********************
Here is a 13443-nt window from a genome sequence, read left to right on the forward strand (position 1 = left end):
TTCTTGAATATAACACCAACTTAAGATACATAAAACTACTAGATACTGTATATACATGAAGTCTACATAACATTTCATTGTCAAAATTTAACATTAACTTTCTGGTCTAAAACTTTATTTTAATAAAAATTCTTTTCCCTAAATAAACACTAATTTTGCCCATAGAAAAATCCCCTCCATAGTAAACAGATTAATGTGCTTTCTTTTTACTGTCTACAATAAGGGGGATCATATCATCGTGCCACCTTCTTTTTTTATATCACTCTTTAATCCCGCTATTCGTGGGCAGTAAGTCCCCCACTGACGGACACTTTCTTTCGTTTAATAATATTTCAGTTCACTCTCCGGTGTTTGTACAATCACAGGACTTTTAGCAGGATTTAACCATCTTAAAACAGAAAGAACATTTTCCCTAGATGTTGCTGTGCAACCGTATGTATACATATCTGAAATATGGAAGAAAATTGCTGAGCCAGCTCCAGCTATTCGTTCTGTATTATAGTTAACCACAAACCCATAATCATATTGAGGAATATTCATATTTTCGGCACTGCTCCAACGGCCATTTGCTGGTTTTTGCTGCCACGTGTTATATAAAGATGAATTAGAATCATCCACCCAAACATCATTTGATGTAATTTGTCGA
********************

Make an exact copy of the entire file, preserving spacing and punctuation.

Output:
Here is a 13443-nt window from a genome sequence, read left to right on the forward strand (position 1 = left end):
TTCTTGAATATAACACCAACTTAAGATACATAAAACTACTAGATACTGTATATACATGAAGTCTACATAACATTTCATTGTCAAAATTTAACATTAACTTTCTGGTCTAAAACTTTATTTTAATAAAAATTCTTTTCCCTAAATAAACACTAATTTTGCCCATAGAAAAATCCCCTCCATAGTAAACAGATTAATGTGCTTTCTTTTTACTGTCTACAATAAGGGGGATCATATCATCGTGCCACCTTCTTTTTTTATATCACTCTTTAATCCCGCTATTCGTGGGCAGTAAGTCCCCCACTGACGGACACTTTCTTTCGTTTAATAATATTTCAGTTCACTCTCCGGTGTTTGTACAATCACAGGACTTTTAGCAGGATTTAACCATCTTAAAACAGAAAGAACATTTTCCCTAGATGTTGCTGTGCAACCGTATGTATACATATCTGAAATATGGAAGAAAATTGCTGAGCCAGCTCCAGCTATTCGTTCTGTATTATAGTTAACCACAAACCCATAATCATATTGAGGAATATTCATATTTTCGGCACTGCTCCAACGGCCATTTGCTGGTTTTTGCTGCCACGTGTTATATAAAGATGAATTAGAATCATCCACCCAAACATCATTTGATGTAATTTGTCGA